Speaking ahead of the conference and supporting the debate is Dr Patrick Roach, General Secretary of the teaching union, the NASUWT.
He said, “Securing opportunity and realising ambition for children and young people and delivering world-class opportunities for pupils means we need to protect the status of teachers and secure the future of the teaching profession.
“High quality education for all must start with addressing the deep teacher recruitment and retention crisis and tackling the underlying causes of that crisis.
“Teachers have risen to the challenge, but schools cannot deliver the best for pupils when working conditions continue to impact adversely on the workload, health and wellbeing of teachers in the classroom.
“World-class working conditions are key to securing world-class learning conditions for pupils and ensuring that no child is left behind.”
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Half of businesses say they would be more productive if the education system were better tailored to future employment and nearly 9 in 10 say that it is important for young people to be assessed on more than academic skills. A third say their workforce is lacking basic literacy and numeracy skills.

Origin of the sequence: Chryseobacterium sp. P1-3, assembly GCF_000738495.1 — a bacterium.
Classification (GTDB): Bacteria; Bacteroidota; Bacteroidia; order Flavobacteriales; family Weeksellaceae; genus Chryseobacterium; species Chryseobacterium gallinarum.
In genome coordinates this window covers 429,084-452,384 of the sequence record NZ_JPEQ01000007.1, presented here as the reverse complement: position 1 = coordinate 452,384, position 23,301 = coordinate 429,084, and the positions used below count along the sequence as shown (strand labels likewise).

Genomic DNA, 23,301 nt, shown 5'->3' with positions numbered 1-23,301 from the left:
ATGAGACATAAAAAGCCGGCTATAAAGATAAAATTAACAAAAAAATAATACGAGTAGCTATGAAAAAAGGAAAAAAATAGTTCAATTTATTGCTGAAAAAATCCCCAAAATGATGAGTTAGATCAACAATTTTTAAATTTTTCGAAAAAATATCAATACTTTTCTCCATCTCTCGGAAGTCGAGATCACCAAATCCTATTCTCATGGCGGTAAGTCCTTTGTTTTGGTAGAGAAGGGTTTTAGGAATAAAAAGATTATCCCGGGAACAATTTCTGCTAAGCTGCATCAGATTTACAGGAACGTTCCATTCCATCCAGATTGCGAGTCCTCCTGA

That was the striking message from a survey carried out by PwC and The Times Education Commission.
While preparing for the workplace is not the sole aim of the education system, if it is failing to do this it is failing our young people.
The A level examination was introduced in 1951 and it dominates thinking on our entire education system, with a fixation on a journey from A levels to University and on to work.
The Royal Society has been as guilty of focusing on A levels as anyone. So long as this country has continued to produce outstanding scientists there has been a temptation to think everything is fine.
But the world is very different now to what it was in the 1950s. In our daily lives, we are continually faced with an avalanche of figures, numbers and statistics. Too few people have been taught the skills to process all this data, preventing millions from pursuing the kind of fulfilling jobs that our economy needs to thrive and disenfranchising too many from participating confidently in informed national conversation.